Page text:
As the years pass and the globe gets hotter, drought will only become more and more frightening. Set in a regional town which has gone nearly a year without rain, Robert Connolly‘s The Dry flirts with telling a story that could in some measure live up to that awful image, but never quite commits and finally veers back into much more comfortable territory.
It opens with a Melbourne detective, Aaron, heading back to the town in which he grew up after an old school friend commits a murder-suicide, killing his young family and then himself. Aaron’s interactions in the town are interspersed with flashbacks showing that when he was a teenager, he covered for his friend when his friend was potentially implicated in the drowning death of Aaron’s girlfriend. Aaron begins to investigate the situation, partly to clear his friend’s name, but also, we feel, to exculpate himself.
It’s a very good premise which seems to set up a classic Australian gothic narrative. This sense is strengthened by extraordinary aerial shots of the drought-stricken landscape. Eric Bana gives a great portrayal of a tense, repressed man who is unable to defend himself against the harassment from the town’s residents, most of whom believe he was himself involved in the death of his girlfriend.
However, as the story develops, Aaron’s character seems to lose much of his depth, becoming just another depiction of a fundamentally virtuous police officer dedicated to the pursuit of truth. His own implication in events falls to the wayside as he follows his investigation, ruining the ambiguity that establishes such an unsettling atmosphere in the film’s opening act.
The Dry also has serious issues as a mystery. Aaron’s investigation does not follow any real logical progression, and there is no sense of a mystery being slowly pieced together—rather he seems to bounce around the town without any real direction, being distracted in various ways and failing to really get anywhere until the plot finally drops the solution in his lap.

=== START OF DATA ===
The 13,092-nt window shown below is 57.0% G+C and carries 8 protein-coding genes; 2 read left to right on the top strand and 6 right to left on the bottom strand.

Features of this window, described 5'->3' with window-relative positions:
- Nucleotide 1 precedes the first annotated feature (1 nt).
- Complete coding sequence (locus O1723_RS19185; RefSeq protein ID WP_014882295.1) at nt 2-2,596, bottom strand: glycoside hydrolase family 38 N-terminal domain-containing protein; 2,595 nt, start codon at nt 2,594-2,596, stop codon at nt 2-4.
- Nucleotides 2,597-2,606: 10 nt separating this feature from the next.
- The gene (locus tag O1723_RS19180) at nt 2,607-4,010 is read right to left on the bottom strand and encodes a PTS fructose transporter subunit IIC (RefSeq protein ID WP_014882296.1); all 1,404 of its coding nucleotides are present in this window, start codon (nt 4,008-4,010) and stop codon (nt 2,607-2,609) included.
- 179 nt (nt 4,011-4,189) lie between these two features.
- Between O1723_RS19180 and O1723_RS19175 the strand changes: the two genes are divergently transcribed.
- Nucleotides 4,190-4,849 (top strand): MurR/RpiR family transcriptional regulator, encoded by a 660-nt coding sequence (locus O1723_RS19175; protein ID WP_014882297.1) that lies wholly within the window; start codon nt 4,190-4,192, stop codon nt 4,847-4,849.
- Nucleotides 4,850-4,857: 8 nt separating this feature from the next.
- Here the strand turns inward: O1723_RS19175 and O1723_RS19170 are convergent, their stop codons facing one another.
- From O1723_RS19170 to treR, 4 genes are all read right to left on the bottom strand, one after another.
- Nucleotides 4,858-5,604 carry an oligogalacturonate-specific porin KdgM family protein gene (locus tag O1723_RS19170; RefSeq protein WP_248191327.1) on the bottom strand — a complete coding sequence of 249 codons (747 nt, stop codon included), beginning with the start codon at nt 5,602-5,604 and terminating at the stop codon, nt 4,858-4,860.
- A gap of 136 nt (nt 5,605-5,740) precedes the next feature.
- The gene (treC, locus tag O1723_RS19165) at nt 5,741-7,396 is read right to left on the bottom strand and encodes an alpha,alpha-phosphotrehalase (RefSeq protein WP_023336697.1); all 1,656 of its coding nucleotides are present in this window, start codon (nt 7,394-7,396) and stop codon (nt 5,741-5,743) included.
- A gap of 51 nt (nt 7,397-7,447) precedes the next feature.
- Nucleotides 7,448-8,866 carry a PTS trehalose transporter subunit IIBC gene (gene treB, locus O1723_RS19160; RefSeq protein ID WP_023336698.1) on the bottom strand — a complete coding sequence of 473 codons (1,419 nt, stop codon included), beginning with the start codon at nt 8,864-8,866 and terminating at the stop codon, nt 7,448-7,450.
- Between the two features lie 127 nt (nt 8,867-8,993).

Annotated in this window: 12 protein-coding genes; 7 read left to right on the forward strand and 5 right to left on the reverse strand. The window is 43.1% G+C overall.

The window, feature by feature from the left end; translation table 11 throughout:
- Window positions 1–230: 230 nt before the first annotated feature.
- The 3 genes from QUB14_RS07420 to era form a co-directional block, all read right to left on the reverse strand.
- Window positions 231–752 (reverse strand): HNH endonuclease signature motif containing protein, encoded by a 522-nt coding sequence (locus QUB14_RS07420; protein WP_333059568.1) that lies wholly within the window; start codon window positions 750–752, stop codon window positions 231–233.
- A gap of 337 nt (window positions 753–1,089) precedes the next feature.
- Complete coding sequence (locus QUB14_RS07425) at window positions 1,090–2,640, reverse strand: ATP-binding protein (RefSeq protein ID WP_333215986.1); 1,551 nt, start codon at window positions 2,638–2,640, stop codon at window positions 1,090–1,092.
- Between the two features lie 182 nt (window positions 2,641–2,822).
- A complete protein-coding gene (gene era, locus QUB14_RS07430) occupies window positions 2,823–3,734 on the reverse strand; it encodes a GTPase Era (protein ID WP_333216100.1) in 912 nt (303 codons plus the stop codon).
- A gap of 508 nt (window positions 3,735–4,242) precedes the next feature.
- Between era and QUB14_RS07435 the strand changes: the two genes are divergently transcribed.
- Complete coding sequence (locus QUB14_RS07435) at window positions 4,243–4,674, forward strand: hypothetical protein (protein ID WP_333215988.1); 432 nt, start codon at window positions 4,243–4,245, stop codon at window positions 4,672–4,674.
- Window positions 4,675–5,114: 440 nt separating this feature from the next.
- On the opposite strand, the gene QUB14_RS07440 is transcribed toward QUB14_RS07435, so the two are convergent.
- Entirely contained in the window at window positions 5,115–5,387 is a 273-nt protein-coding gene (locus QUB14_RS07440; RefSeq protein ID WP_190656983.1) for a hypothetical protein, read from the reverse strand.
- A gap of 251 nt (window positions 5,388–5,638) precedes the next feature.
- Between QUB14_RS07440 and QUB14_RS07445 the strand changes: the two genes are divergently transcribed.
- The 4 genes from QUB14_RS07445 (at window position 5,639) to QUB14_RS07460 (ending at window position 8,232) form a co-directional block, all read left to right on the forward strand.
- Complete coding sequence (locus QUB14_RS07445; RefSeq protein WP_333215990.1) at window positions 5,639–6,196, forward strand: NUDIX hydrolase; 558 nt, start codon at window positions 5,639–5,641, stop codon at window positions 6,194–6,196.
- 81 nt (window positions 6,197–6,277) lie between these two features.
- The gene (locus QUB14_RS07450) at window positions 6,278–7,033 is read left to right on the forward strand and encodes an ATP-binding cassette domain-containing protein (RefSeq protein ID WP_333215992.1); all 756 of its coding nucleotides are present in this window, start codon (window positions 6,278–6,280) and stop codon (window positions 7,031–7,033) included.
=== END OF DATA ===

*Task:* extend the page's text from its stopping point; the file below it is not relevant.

This wouldn’t necessarily be an issue for the film if it maintained its atmosphere or had a deeper message (the brilliant Memories of Murder depicts an equally aimless investigation), but in the absence of those other qualities, the lack of a sense of narrative drive renders the second half of the movie something of a drag. When the mystery is finally revealed, it feels like a bit of a non sequitur.
Still, the film is watchable most of the way through and the performances are good, particularly Bana and Genevieve O’Reilly as a former girlfriend of Aaron’s murdered friend. There are a lot of secondary characters who are well-drawn despite fairly limited screen time. The Dry is best approached as a fairly limited mystery such as you might encounter on the ABC. It’s just a shame the menace of the setting never translates into a suitably menacing film.
The Dry opens in cinemas on New Year’s Day.